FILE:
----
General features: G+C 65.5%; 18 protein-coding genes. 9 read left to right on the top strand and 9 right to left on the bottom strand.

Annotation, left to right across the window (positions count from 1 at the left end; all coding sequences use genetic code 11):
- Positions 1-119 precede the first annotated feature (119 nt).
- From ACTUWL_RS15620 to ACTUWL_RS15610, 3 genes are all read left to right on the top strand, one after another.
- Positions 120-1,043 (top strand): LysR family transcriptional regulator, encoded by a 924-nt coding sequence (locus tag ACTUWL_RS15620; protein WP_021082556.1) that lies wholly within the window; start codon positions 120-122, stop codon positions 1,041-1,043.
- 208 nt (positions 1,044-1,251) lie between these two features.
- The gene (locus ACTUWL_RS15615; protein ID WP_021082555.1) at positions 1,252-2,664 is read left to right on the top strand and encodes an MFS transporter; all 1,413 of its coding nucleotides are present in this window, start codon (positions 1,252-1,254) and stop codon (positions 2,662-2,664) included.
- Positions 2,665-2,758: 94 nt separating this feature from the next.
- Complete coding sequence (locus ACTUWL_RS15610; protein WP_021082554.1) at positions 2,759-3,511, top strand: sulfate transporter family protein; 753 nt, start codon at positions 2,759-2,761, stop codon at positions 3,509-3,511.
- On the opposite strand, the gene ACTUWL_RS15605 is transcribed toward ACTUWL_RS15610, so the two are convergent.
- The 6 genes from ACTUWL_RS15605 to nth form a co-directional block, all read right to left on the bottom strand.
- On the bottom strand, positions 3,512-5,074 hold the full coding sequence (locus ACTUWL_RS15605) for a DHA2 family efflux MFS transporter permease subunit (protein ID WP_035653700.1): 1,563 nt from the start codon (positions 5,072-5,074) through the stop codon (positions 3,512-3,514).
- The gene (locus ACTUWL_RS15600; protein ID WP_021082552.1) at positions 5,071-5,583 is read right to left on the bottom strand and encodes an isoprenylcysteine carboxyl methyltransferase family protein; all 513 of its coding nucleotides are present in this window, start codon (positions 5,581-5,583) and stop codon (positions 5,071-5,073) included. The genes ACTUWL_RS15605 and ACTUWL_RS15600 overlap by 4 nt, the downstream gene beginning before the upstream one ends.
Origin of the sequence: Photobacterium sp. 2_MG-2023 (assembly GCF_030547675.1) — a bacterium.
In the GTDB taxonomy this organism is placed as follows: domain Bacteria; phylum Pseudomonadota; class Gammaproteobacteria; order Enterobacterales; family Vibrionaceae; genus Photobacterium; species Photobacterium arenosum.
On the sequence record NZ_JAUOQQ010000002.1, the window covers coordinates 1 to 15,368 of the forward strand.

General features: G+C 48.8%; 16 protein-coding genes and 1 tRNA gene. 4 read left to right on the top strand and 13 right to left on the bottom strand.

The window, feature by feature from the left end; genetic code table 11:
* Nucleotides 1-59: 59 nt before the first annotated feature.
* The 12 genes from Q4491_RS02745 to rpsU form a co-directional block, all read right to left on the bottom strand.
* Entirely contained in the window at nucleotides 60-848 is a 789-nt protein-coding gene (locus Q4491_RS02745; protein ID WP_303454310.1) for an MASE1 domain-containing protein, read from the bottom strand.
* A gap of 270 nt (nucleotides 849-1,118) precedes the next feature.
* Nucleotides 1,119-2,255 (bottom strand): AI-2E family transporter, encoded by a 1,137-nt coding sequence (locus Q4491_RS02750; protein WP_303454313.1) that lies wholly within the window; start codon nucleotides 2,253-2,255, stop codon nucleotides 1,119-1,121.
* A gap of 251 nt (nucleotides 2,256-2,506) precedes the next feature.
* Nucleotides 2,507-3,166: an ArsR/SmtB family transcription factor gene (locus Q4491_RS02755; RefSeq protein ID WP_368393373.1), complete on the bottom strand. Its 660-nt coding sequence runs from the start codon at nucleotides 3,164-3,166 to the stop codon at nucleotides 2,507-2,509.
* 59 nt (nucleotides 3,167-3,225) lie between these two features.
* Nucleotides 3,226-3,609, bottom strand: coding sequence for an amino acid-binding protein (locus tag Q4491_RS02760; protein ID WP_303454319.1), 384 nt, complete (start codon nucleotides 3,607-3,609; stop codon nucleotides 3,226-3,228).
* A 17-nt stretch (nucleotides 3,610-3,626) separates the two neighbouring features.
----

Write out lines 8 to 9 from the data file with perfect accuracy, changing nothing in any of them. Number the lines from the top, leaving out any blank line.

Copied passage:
- Positions 2,665-2,758: 94 nt separating this feature from the next.
- Complete coding sequence (locus ACTUWL_RS15610; protein WP_021082554.1) at positions 2,759-3,511, top strand: sulfate transporter family protein; 753 nt, start codon at positions 2,759-2,761, stop codon at positions 3,509-3,511.